Image by UNICEF
By ICDO Member – Lizaveta Vozjakova, From Russia with Love.
Is marriage an outcome of love or force? Have you ever thought about how many underage girls are forced into marriages? It’s fine if you didn’t since in some countries it is less practised or completely unheard of. Others don’t JUST think about child marriages, they LIVE out these atrocities on a daily basis.
In today’s world with the constant fight for gender equality, elimination of misrepresentation, and human rights, there are a lot of silenced issues. Did you know that there are more than 650 million women that were married before turning 18? According to UNESCO, “Marriage before the age of 18 is a fundamental violation of human rights.” There are a lot of factors that might put a young girl at risk of marriage including pregnancy, poverty, cultural traditions, social norms, or religious laws. However, early marriage leads to various mental health and social issues as well as the overall violation of basic human rights. Also, it might cause complete isolation of the newly-wed girl and interruption of her education, thereby ripping away her opportunity for the successful development and future career. However, it is not only just young girls who suffer from child marriage, but also boys. Early marriage burdens young boys with financial pressure, having to provide for the family, which can lead to the end of their education and even cause mental health issues.
The UNESCO Data shows that sub-Saharan Africa has the highest number of child marriages, where 4 in 10 young women “were married before age 18, followed by South Asia, where 3 in 10 were married before age 18.” Various NGOs and international organizations worked on this problem to reach agreements, but there is still a great amount of work to be done. In some countries, authorities take personal initiatives to prevent young children from forced marriages. For example, in Malawi, Theresa Kachindamoto prevented 850 child marriages and banned the sexual initiations of young girls. Chief Kachindamoto is known for both her “fearsome reputation of being Malawi’s top marriage terminator” and for being the mild-mannered mother of five at home.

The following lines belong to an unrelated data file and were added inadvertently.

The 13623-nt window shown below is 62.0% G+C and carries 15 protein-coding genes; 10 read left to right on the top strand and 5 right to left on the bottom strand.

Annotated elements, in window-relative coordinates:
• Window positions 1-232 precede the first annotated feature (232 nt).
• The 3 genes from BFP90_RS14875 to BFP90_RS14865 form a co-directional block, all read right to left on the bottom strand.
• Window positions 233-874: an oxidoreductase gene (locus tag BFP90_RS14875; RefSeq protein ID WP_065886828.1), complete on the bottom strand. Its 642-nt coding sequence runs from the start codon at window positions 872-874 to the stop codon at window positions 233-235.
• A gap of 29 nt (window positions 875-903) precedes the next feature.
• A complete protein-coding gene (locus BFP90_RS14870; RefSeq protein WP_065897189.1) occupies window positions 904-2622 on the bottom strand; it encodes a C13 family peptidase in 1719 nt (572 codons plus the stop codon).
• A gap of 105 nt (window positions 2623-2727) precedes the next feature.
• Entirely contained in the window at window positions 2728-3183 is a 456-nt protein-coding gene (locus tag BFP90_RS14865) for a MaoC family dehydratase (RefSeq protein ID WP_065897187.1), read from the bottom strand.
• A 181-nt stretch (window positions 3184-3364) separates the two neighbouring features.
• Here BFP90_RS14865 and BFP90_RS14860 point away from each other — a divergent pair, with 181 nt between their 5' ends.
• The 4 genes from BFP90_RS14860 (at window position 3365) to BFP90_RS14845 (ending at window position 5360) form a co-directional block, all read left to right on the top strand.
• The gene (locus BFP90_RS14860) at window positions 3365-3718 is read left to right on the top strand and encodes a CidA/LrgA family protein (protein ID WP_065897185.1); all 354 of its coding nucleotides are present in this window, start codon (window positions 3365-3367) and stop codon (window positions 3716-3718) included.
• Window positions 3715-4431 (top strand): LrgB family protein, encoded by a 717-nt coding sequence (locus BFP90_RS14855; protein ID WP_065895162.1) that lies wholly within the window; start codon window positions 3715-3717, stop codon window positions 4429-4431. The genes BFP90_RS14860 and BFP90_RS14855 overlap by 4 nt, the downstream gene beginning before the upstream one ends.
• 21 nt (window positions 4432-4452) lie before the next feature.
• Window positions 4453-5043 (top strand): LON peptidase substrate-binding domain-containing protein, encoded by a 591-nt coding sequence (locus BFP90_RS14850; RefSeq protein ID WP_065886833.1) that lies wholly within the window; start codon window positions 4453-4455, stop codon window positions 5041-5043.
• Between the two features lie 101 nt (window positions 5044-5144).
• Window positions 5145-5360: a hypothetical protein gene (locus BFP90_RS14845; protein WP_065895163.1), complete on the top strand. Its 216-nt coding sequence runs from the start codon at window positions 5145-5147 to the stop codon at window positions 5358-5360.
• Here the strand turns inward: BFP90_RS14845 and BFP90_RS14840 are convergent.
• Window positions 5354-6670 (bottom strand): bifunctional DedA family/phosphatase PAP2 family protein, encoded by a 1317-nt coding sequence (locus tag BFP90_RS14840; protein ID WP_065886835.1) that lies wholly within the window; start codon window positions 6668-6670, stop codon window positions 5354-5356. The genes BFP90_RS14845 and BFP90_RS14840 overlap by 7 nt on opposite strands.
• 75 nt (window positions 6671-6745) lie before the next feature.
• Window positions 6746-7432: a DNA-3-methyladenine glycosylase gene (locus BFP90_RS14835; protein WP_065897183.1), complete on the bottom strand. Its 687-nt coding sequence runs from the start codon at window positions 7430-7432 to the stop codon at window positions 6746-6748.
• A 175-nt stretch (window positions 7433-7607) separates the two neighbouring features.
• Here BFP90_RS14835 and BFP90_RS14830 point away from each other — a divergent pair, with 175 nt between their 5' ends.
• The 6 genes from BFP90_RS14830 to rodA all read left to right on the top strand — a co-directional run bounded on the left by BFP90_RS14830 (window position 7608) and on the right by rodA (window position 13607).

Before she started working as chief, she had a job as a secretary in a city college in Zomba, in Southern Malawi. She was very pleased with her position and didn’t think of returning back to her hometown – Monkey Bay, Dedza District. One day the chiefs called her, inviting her to take a position as the next senior chief in Dedza, becoming responsible for over 900,000 people.
When she became chief, she decided to put a stop to underage marriages since there was a great number of young girls with babies in the households of the teenage boys. Even though Malawi’s parliament passed a law forbidding marriage before the age of 18 last year, the children were still allowed to get married with parental consent. The chief decided to terminate these marriages, whether others liked it or not since there were much more issues hiding behind the underage marriages. Some of the parents of the underage girls, before the marriage, send girls away to camps for “kusasa fumbi ” – cleansing. At these camps, the girls are taught how to perform titillating dances and sex acts in order to please men. To graduate, some girls have no other option than to have sex with the teachers, others return home to be preyed on by a local “hyena” – men hired by parents to take their girls’ virginity, or by prospective husbands to impregnate them. The police and the chiefs are unable to close these “camps” since the community backlash would be very strong. These practices are very dangerous since, due to the country’s status of being among the poorest in the world, there is no adequate access to contraception. According to statistics, 1 in 10 people in the country is infected with HIV, which puts girls at high risk of being infected.
As a member of #ICDO, I think it is very important to bring attention to the issue of forced marriages and raise awareness of this topic in order to put a stop to these devastating traditions and practices that create generations of traumatised girls and boys.